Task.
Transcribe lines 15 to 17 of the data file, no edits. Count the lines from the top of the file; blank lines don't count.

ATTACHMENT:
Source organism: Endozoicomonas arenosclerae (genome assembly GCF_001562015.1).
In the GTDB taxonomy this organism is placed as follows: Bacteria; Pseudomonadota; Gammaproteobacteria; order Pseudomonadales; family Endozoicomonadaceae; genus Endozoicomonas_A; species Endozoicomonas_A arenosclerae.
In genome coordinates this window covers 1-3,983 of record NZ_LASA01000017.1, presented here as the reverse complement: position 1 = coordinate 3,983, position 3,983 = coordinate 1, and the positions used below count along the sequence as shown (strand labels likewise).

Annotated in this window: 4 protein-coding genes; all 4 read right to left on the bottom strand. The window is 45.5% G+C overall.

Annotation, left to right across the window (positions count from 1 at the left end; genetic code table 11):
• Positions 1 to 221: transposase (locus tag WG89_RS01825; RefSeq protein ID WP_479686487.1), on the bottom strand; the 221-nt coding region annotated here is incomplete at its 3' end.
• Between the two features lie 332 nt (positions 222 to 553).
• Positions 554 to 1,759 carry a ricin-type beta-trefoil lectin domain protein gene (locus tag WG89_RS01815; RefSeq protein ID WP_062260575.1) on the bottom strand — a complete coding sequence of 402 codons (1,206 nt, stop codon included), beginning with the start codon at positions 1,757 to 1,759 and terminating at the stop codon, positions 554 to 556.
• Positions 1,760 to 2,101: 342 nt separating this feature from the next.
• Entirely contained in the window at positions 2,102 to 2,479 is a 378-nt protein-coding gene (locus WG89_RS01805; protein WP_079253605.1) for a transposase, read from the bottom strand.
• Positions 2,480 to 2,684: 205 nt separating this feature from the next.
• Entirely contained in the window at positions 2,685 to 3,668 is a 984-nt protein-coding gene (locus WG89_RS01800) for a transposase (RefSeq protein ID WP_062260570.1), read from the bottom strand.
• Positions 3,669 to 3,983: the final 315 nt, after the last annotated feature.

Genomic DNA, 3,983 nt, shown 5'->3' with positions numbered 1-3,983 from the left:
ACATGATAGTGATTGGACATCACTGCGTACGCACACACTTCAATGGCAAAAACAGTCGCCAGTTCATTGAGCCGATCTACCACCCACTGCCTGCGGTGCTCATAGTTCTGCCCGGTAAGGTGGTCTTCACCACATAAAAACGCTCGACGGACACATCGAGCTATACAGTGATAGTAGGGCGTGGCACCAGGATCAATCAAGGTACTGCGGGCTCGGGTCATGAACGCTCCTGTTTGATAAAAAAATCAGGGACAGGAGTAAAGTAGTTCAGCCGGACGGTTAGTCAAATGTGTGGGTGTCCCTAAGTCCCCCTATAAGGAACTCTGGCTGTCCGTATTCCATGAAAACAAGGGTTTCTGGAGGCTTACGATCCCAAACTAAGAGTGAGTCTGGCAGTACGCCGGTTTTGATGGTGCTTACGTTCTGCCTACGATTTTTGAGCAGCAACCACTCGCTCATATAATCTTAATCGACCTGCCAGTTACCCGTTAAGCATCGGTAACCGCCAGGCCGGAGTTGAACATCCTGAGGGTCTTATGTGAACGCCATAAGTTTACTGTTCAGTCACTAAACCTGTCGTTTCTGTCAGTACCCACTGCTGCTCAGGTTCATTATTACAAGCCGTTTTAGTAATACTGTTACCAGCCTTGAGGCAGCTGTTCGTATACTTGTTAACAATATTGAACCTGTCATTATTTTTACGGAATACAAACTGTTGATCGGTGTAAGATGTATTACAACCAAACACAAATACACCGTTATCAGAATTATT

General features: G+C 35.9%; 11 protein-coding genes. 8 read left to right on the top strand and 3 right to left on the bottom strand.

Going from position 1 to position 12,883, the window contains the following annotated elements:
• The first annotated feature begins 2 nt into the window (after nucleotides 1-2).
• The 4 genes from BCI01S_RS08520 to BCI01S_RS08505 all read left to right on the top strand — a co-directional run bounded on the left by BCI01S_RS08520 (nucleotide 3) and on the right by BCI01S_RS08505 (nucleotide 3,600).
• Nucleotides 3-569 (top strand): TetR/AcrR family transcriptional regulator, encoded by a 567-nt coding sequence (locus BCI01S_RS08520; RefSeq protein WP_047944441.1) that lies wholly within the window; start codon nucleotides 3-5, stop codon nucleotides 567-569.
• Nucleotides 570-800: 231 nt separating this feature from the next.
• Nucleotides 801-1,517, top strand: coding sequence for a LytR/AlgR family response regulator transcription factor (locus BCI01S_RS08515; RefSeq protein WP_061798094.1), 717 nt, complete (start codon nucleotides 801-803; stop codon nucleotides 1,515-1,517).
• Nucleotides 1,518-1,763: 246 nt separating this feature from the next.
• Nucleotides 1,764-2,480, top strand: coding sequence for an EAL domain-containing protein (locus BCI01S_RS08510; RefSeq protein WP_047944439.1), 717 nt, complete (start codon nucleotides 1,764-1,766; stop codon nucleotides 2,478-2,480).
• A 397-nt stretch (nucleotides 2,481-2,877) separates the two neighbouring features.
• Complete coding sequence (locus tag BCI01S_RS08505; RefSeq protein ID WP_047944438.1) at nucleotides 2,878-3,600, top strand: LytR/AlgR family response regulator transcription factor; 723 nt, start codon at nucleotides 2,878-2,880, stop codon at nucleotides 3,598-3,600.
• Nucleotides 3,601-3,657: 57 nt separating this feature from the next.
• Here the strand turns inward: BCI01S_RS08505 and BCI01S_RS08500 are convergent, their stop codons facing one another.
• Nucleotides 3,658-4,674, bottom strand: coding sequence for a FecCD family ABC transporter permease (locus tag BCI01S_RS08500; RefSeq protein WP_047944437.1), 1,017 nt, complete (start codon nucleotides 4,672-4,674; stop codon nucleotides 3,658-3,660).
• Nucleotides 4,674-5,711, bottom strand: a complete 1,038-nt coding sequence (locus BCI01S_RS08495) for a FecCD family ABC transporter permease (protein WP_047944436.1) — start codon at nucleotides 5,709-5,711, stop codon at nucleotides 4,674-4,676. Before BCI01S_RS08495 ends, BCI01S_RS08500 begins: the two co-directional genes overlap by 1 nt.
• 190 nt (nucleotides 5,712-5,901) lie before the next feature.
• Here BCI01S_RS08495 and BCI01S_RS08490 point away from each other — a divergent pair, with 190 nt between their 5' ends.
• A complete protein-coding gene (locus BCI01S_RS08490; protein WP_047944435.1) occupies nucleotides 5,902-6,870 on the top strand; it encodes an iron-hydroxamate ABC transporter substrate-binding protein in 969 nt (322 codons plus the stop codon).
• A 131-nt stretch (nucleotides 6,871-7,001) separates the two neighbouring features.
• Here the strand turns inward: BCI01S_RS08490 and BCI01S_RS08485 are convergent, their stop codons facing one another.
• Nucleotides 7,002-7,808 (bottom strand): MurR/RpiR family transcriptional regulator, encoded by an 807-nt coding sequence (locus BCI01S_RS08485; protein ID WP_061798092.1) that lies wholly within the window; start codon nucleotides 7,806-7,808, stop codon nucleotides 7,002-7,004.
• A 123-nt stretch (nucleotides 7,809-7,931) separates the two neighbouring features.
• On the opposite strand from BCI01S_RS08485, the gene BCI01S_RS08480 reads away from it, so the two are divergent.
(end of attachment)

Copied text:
ACATGATAGTGATTGGACATCACTGCGTACGCACACACTTCAATGGCAAAAACAGTCGCCAGTTCATTGAGCCGATCTACCACCCACTGCCTGCGGTGCTCATAGTTCTGCCCGGTAAGGTGGTCTTCACCACATAAAAACGCTCGACGGACACATCGAGCTATACAGTGATAGTAGGGCGTGGCACCAGGATCAATCAAGGTACTGCGGGCTCGGGTCATGAACGCTCCTGTTTGATAAAAAAATCAGGGACAGGAGTAAAGTAGTTCAGCCGGACGGTTAGTCAAATGTGTGGGTGTCCCTAAGTCCCCCTATAAGGAACTCTGGCTGTCCGTATTCCATGAAAACAAGGGTTTCTGGAGGCTTACGATCCCAAACTAAGAGTGAGTCTGGCAGTACGCCGGTTTTGATGGTGCTTACGTTCTGCCTACGATTTTTGAGCAGCAACCACTCGCTCATATAATCTTAATCGACCTGCCAGTTACCCGTTAAGCATCGGTAACCGCCAGGCCGGAGTTGAACATCCTGAGGGTCTTATGTGAACGCCATAAGTTTACTGTTCAGTCACTAAACCTGTCGTTTCTGTCAGTACCCACTGCTGCTCAGGTTCATTATTACAAGCCGTTTTAGTAATACTGTTACCAGCCTTGAGGCAGCTGTTCGTATACTTGTTAACAATATTGAACCTGTCATTATTTTTACGGAATACAAACTGTTGATCGGTGTAAGATGTATTACAACCAAACACAAATACACCGTTATCAGAATTATT

General features: G+C 35.9%; 11 protein-coding genes. 8 read left to right on the top strand and 3 right to left on the bottom strand.

Going from position 1 to position 12,883, the window contains the following annotated elements: